Professor emeritus of American History
Adam Fairclough is Professor Emeritus of American History at the Leiden University Institute for History (Raymond and Beverly Sackler chair, from 2005 to 2016).
Adam Fairclough studied history at Oxford University and received his doctorate degree from the University of Keele (1978) with his dissertation “A study of the Southern Christian Leadership Conference and the Rise and Decline of the Nonviolent Civil Rights Movement”. Subsequently he wrote several books and numerous articles on the black civil rights movement in the United States, his main area of expertise. Adam has taught at the New University of Ulster, the University of Liverpool, the University of Wales, Lampeter, the University of Leeds and the University of East Anglia. In 2005 he was appointed as The Raymond and Beverly Sackler Professor of American History at Leiden University.
Adam Fairclough received several prestigious research fellowships: an American Studies Fellowship of the American Council of Learned Societies, a post-doctoral fellowship at the Center for the Study of Civil Rights, Carter G. Woodson Institute, University of Virginia, an Andrew Mellon Fellowship of the National Humanities Center, North Carolina, twice a Personal Research Award of the British Academy, a research leave grant of the Arts and Humanities Research Board, and a Fellowship at the Gilder-Lehrman Institute.
Among his book publications are:
- To Redeem the Soul of America: The Southern Christian Leadership Conference and Martin Luther King, Jr. (Athens: University of Georgia Press, 1987; rev. ed., 2001), which was awarded the Outstanding Book Award of the Gustavus Myers Center for the Study of Human Rights;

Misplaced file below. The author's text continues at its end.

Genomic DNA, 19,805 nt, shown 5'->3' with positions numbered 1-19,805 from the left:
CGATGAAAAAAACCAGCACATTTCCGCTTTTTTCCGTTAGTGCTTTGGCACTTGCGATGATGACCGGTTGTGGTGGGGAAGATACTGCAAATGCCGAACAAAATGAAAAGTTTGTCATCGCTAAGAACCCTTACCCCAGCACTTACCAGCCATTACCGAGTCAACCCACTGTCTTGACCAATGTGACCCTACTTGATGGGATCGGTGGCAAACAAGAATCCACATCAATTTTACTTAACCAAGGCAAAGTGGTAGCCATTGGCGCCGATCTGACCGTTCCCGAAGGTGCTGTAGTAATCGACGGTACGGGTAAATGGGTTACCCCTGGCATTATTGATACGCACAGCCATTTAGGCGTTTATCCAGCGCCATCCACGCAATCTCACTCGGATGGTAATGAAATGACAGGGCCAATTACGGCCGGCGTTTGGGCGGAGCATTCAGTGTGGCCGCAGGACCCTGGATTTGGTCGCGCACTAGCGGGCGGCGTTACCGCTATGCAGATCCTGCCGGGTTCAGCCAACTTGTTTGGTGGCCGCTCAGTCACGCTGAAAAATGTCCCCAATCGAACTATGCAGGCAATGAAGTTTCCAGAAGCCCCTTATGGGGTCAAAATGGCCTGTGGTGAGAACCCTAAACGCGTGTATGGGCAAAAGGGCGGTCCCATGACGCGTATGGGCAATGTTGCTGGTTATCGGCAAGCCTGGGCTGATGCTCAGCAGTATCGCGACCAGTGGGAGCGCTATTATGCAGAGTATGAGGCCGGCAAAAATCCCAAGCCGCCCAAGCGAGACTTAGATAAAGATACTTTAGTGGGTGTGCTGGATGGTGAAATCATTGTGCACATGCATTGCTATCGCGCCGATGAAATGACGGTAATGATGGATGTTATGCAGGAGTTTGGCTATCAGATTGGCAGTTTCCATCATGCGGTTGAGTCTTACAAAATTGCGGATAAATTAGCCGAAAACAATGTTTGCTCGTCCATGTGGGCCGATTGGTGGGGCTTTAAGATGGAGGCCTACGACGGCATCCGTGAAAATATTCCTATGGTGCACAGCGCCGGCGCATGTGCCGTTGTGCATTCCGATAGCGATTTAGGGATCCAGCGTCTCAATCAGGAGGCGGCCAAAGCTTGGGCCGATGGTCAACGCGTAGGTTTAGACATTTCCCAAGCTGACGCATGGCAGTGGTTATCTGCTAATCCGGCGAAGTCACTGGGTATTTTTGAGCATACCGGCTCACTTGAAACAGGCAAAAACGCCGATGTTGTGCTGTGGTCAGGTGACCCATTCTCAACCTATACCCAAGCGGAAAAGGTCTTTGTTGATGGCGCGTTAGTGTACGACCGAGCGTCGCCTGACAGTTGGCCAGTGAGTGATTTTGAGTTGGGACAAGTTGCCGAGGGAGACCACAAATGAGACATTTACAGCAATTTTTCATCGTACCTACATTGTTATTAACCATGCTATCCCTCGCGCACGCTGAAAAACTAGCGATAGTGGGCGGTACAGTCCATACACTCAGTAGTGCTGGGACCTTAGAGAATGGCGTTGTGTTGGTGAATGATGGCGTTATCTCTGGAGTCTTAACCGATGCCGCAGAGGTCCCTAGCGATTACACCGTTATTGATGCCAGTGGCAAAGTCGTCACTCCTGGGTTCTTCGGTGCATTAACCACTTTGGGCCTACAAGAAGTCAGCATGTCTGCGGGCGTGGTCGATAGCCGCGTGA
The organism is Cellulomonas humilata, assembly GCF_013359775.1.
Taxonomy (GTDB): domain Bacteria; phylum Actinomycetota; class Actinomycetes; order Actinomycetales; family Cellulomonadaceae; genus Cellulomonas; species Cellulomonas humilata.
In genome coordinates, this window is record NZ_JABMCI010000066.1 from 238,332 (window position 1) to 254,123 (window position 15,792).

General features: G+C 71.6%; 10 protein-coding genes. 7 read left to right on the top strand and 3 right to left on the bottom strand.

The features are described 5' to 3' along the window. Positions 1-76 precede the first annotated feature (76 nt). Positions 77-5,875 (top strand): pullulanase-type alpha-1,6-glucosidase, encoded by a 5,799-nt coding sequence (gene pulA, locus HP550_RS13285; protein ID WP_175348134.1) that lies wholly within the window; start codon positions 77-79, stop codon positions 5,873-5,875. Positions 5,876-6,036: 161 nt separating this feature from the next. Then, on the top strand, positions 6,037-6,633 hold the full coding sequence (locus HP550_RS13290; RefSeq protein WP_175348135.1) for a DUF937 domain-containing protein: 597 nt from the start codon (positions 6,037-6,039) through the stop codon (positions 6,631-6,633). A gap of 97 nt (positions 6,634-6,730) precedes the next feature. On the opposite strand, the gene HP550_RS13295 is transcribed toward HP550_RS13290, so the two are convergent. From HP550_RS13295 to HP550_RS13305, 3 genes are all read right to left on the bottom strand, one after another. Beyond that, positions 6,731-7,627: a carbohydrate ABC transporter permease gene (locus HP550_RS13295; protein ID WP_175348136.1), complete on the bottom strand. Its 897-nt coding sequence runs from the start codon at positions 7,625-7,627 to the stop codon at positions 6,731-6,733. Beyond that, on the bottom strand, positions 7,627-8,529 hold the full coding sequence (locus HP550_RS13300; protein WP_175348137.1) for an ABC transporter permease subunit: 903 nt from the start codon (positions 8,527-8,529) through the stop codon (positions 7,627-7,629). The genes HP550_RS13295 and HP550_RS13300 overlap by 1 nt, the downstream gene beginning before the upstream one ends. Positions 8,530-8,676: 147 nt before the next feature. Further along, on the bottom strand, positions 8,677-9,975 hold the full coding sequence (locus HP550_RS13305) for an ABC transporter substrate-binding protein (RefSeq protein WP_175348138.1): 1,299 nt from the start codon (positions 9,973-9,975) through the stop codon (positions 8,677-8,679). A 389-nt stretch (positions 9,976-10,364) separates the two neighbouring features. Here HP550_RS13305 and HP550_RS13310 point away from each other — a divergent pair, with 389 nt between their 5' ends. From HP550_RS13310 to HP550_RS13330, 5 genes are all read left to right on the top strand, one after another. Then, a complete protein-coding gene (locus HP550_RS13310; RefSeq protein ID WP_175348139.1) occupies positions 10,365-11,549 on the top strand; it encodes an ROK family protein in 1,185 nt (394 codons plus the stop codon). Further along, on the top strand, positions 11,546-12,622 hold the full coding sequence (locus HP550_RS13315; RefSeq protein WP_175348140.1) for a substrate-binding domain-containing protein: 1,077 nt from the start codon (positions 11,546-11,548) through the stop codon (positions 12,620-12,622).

- Martin Luther King (London: Cardinal, 1990);
- Race and Democracy: The Civil Rights Struggle in Louisiana, 1915-1972 (Athens: University of Georgia Press, 1995), for which he received the Lillian Smith Book Award (1995); the Louisiana Literary Award (1995), the L. Kemper Williams Prize (1995), and the Outstanding Book Award, Gustavus Myers Center for the Study of Human Rights (1996);
- Teaching Equality: Black Schools in the Age of Jim Crow (Athens: University of Georgia Press, 2001);
- Better Day Coming: Blacks and Equality, 1890-2000 (New York: Viking, 2001; Penguin, 2002);
- A Class of Their Own: Black Teachers in the Segregated South (Cambridge: Belknap Press, 2007), winner of the History Education Society best book prize.